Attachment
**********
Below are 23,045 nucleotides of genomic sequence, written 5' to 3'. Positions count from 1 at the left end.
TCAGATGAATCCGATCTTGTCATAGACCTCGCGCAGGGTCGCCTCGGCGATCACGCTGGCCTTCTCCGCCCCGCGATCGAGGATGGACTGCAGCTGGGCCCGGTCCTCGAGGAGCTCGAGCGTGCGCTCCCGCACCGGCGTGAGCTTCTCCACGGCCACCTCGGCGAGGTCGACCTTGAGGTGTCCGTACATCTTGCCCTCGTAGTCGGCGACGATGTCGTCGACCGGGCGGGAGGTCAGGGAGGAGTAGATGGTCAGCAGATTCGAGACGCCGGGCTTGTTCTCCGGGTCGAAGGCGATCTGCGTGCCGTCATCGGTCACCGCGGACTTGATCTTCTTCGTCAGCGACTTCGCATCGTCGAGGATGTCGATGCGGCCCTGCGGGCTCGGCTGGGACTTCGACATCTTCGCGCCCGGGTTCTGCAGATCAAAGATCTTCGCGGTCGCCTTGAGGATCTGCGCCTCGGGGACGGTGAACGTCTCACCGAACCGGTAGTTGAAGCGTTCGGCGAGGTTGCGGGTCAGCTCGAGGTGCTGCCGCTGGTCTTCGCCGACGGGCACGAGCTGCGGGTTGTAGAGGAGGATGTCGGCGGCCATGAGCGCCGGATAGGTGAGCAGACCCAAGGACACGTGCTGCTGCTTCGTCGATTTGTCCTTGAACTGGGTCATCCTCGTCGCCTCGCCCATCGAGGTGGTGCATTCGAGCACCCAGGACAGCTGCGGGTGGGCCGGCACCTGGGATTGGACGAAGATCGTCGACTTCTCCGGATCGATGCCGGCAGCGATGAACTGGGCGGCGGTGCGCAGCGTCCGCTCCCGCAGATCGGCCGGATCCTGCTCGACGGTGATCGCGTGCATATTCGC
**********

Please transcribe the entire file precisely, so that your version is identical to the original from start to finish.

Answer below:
Below are 23,045 nucleotides of genomic sequence, written 5' to 3'. Positions count from 1 at the left end.
TCAGATGAATCCGATCTTGTCATAGACCTCGCGCAGGGTCGCCTCGGCGATCACGCTGGCCTTCTCCGCCCCGCGATCGAGGATGGACTGCAGCTGGGCCCGGTCCTCGAGGAGCTCGAGCGTGCGCTCCCGCACCGGCGTGAGCTTCTCCACGGCCACCTCGGCGAGGTCGACCTTGAGGTGTCCGTACATCTTGCCCTCGTAGTCGGCGACGATGTCGTCGACCGGGCGGGAGGTCAGGGAGGAGTAGATGGTCAGCAGATTCGAGACGCCGGGCTTGTTCTCCGGGTCGAAGGCGATCTGCGTGCCGTCATCGGTCACCGCGGACTTGATCTTCTTCGTCAGCGACTTCGCATCGTCGAGGATGTCGATGCGGCCCTGCGGGCTCGGCTGGGACTTCGACATCTTCGCGCCCGGGTTCTGCAGATCAAAGATCTTCGCGGTCGCCTTGAGGATCTGCGCCTCGGGGACGGTGAACGTCTCACCGAACCGGTAGTTGAAGCGTTCGGCGAGGTTGCGGGTCAGCTCGAGGTGCTGCCGCTGGTCTTCGCCGACGGGCACGAGCTGCGGGTTGTAGAGGAGGATGTCGGCGGCCATGAGCGCCGGATAGGTGAGCAGACCCAAGGACACGTGCTGCTGCTTCGTCGATTTGTCCTTGAACTGGGTCATCCTCGTCGCCTCGCCCATCGAGGTGGTGCATTCGAGCACCCAGGACAGCTGCGGGTGGGCCGGCACCTGGGATTGGACGAAGATCGTCGACTTCTCCGGATCGATGCCGGCAGCGATGAACTGGGCGGCGGTGCGCAGCGTCCGCTCCCGCAGATCGGCCGGATCCTGCTCGACGGTGATCGCGTGCATATTCGC